Wednesday the rabbi got wet : Rabbi Small Series, Book 6. / Harry Kemelman.
Series InformationRabbi Small.
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- ISBN: 9781504016094 (electronic bk)
- Physical Description: 1 online resource.
- Publisher: New York : Open Road Media Mystery & Thriller, 2015.
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A pharmaceutical mishap draws Rabbi Small into a murder investigation in this New York Times bestseller New Age thinking has come to Barnard's Crossing, Massachusetts. The recently elected president of Rabbi David Small's synagogue is intent on using temple money to build a meditation retreat. The congregation is practicing yoga, buying crystals, and reciting chants. When a troubled young man returns to the town after spending time in a controversial Hasidic cult, the rabbi expects him to be another New Ager. But things take a grisly turn away from new-fangled mantras of peace and love when something terribly old fashioned happens: murder. An elderly patient dies after being given the wrong medication by the local pharmacist, who coincidentally is also the Hasidic man's father. When the dead man's family suggests the mix-up was intentional, both the druggist and his son become suspects and it's up to Rabbi Small to investigate by drawing...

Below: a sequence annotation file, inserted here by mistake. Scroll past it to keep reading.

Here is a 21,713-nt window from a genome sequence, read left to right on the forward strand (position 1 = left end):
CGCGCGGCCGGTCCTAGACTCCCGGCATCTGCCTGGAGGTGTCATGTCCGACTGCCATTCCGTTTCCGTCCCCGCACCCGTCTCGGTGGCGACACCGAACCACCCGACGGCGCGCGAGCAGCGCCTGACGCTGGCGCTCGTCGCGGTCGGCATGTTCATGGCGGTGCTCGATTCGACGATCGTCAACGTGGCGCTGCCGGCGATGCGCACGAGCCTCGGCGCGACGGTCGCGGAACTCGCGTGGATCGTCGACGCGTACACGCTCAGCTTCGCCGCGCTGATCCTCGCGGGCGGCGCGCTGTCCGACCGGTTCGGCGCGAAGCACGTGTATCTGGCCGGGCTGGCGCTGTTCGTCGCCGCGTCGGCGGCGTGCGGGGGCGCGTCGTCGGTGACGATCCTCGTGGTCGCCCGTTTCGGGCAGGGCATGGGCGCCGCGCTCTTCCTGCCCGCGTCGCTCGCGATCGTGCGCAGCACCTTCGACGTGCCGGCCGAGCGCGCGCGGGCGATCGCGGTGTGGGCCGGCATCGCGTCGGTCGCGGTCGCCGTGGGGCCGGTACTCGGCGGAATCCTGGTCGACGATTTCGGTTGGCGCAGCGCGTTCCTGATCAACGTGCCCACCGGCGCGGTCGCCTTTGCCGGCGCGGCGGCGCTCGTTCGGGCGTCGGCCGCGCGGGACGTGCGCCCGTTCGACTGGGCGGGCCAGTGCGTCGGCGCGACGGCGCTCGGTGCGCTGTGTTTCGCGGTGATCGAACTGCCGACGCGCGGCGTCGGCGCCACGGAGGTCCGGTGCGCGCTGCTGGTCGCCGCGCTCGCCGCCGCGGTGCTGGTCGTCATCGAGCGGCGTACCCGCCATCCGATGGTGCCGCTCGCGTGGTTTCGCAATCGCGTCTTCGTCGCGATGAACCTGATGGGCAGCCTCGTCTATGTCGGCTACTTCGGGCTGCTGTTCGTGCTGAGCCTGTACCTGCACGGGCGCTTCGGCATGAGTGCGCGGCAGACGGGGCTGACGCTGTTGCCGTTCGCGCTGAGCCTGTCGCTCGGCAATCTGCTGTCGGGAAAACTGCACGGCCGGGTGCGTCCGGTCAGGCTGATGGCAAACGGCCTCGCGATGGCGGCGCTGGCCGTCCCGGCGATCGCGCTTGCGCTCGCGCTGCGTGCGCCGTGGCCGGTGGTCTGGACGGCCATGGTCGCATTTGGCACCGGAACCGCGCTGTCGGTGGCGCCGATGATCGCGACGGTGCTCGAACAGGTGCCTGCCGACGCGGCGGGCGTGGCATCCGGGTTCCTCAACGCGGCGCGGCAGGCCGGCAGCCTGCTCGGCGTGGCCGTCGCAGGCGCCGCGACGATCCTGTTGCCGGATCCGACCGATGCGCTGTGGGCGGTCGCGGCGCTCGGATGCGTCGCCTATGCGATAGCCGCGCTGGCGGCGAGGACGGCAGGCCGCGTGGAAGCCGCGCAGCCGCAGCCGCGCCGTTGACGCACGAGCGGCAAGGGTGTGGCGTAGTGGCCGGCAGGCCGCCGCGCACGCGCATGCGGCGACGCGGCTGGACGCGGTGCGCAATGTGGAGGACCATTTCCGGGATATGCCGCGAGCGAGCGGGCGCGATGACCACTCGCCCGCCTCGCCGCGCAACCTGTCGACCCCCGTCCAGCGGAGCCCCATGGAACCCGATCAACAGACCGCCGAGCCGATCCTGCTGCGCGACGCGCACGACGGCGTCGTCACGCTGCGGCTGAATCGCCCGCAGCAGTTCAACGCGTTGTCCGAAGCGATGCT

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Harry Kemelman (1908–1996) was best known for his popular rabbinical mystery series featuring the amateur sleuth Rabbi David Small. Kemelman wrote twelve novels in the series, the first of which, Friday the Rabbi Slept Late, won the Edgar Award for Best First Novel. This book was also adapted as an NBC made-for-TV movie, and the Rabbi Small Mysteries were the inspiration for the NBC television show Lanigan’s Rabbi. Kemelman’s novels garnered praise for their unique combination of mystery and Judaism, and with Rabbi Small, the author created a protagonist who played a part-time detective with wit and charm. Kemelman also wrote a series of short stories about Nicky Welt, a college professor who used logic to solve crimes, which were published in a collection entitled The Nine Mile Walk.
Aside from being an award-winning novelist, Kemelman, originally from Boston, was also an English professor.